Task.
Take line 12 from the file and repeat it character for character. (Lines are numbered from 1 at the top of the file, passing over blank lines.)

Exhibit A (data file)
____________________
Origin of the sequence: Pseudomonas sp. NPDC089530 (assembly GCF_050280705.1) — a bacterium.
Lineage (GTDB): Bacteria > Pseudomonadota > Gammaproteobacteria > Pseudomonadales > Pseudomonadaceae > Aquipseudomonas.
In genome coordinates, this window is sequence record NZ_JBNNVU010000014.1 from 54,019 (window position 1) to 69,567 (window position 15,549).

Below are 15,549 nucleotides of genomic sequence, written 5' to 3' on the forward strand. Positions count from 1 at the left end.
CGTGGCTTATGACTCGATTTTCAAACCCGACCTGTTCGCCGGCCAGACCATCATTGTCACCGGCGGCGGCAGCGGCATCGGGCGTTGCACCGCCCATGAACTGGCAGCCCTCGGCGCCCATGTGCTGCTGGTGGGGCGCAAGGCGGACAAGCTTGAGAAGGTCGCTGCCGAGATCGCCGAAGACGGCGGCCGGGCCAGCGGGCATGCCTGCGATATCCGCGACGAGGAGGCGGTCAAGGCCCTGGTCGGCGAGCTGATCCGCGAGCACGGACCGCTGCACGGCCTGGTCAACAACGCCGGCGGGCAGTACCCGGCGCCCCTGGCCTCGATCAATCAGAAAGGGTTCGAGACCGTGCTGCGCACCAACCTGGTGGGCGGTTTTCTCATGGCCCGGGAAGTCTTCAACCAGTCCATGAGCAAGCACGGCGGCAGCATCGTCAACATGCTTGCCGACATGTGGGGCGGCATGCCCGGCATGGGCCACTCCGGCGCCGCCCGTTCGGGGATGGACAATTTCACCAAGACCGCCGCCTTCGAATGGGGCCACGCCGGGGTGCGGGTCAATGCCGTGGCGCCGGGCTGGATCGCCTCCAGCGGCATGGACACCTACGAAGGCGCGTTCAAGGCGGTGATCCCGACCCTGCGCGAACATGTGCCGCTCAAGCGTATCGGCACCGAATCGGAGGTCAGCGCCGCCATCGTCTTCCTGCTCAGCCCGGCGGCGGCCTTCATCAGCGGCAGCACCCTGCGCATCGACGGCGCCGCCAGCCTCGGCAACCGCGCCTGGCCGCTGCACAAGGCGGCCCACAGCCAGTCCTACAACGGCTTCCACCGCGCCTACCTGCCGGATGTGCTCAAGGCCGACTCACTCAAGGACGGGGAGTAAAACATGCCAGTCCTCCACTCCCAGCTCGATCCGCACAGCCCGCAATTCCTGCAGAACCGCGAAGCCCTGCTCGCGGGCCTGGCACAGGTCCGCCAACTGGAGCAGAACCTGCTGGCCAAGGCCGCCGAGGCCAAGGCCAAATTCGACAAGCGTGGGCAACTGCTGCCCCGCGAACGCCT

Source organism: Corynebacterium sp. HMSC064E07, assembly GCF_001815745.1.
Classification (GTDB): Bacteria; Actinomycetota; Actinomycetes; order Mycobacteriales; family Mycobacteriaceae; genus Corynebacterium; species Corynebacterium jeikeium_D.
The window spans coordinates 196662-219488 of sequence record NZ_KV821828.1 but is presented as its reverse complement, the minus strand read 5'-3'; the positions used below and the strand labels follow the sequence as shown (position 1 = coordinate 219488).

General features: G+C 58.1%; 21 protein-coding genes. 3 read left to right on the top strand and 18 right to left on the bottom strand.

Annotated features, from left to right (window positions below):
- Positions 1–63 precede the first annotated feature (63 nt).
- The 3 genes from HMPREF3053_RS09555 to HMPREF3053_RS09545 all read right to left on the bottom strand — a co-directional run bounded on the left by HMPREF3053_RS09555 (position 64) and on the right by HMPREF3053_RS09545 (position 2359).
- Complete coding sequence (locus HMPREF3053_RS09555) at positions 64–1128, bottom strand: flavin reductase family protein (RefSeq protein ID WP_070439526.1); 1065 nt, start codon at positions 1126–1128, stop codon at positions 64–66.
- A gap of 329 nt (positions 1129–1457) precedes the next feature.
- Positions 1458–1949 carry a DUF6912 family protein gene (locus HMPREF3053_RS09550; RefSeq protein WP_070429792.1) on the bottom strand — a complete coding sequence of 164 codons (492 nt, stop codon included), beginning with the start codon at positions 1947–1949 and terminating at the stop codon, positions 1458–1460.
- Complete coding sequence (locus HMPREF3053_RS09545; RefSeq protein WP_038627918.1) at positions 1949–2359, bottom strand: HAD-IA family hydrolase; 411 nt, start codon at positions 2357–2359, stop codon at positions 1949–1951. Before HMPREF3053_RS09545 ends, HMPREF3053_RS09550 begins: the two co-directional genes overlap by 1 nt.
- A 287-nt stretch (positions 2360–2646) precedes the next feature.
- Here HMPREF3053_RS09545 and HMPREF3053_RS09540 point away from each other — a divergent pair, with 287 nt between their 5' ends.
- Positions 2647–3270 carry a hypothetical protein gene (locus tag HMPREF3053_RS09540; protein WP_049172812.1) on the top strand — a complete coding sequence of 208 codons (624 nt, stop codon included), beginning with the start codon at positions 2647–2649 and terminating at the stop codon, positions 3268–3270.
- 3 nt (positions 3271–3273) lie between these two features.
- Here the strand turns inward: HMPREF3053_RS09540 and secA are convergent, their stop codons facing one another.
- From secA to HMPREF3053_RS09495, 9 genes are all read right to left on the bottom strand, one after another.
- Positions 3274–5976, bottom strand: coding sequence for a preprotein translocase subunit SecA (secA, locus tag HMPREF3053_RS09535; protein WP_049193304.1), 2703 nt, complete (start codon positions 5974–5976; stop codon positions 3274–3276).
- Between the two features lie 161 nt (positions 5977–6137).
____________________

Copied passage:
- The 3 genes from HMPREF3053_RS09555 to HMPREF3053_RS09545 all read right to left on the bottom strand — a co-directional run bounded on the left by HMPREF3053_RS09555 (position 64) and on the right by HMPREF3053_RS09545 (position 2359).